And it's all well and good that continued efforts go into studying tick populations (a similar study to the one in Millidgeville is taking place this summer in the Wainfleet Bog area of the Niagara Peninsula of Ontario). But when will action be taken to improve the quality of Lyme testing available to Canadians? According to the handful of Lyme-literate physicians across the country, Canada's Lyme tests are not worth the paper they are printed on. Very few Lyme patients test positive with Canada's Lyme tests -- most are forced to pay out-of-pocket for tests from specialized tick-borne illness labs in the US. Early detection and treatment is absolutely critical in successfully treating this potentially devastating illness -- that early detection is next to impossible right now in Canada. Delayed diagnosis greatly increases the chance of developing serious chronic illness.

When will action be taken to ensure the safety of Canada's blood supply? Canada is one of the few western nations that does not currently screen its blood supply for Lyme disease! Several published studies have demonstrated the ability of Lyme bacteria to survive in treated blood products for up to 48 days.

When will action be taken to better train our doctors, so that patients are not faced with the all-too-frequent "we don't have Lyme disease here"? This happened in a southern Ontario community just a few weeks ago! And that was in spite of a Public Health Advisory about Lyme disease issued a few months prior in the same region. Our doctors are our first line of defence -- and those defences are currently down!

When will action be taken to provide meaningful public awareness? The public continues to be largely unaware of the risks for Lyme disease. While truckloads of money went into publicity campaigns for West Nile Virus -- a disease that impacts in the order of 1,000 people a year in North America -- next to nothing has been done to raise awareness of Lyme disease. The CDC now estimates in excess of 200,000 new cases of Lyme disease annually. And do you know where the vast majority of those cases are? In close proximity to the borders of Manitoba, Ontario, Quebec, New Brunswick and Nova Scotia!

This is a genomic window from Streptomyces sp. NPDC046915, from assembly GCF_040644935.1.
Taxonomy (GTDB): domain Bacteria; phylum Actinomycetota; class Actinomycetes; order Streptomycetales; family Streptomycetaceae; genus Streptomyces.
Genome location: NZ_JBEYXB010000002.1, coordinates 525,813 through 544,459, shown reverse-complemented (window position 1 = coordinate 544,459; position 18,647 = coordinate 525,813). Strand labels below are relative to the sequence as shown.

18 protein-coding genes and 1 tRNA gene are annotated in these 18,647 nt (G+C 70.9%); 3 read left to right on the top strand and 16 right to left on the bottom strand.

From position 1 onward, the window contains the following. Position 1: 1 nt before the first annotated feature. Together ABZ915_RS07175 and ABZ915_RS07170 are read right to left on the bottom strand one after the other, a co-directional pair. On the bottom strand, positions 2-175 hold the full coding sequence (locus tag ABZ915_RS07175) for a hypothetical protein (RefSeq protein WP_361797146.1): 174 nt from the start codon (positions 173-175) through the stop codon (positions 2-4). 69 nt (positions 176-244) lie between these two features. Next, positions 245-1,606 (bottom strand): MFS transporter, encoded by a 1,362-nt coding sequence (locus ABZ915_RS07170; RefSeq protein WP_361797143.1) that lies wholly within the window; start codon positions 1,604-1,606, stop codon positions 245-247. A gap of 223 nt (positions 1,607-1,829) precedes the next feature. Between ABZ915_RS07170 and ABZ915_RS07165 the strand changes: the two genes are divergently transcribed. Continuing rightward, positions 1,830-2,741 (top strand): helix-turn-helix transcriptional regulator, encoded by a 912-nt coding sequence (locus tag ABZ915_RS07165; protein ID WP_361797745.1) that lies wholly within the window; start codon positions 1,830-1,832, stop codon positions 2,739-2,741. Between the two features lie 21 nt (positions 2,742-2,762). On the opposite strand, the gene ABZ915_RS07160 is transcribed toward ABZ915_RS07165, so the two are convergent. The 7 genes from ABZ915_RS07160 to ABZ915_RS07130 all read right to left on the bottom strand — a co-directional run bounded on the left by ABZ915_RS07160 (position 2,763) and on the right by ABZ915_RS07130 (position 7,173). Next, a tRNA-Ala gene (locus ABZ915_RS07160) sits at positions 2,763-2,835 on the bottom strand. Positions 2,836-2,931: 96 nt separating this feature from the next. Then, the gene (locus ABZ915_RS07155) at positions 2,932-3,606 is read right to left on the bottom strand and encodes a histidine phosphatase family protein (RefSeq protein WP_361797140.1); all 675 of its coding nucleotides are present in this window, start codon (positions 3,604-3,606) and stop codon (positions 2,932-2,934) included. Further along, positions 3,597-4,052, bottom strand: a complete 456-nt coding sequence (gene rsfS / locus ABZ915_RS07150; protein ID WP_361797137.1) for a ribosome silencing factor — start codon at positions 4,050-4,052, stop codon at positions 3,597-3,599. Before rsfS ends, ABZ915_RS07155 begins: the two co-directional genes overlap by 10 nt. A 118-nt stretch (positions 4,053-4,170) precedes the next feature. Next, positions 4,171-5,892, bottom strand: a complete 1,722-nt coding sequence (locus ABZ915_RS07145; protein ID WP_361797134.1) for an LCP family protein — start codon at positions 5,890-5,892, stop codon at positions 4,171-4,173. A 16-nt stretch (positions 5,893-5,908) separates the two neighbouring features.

So the numbers in this news report suggest that 1 in 10 ticks in our country are carrying Lyme bacteria. The list of known endemic areas continues to increase in length. The recent Canadian Medical Association Journal article clearly documents the presence of ticks throughout the country. And yet Health Canada continues to report bogus numbers of only about 50 cases of Lyme a year in Canada. But of course those numbers are based on Canada's bogus tests. There are thousands of Lyme patients across the country that are not counted in Canada's stats for Lyme because their Canadian tests were negative. When will Health Canada give its collective head a shake? When will our medical community get past these numbers? -- treat the patients, not the labs.

If you or someone you know has been on the Great Canadian Lyme Adventure, please make sure your elected representatives know about it. Write to your local paper. Write your Minister of Health. The status quo is simply not good enough. Something's gotta change.

Ten days and counting...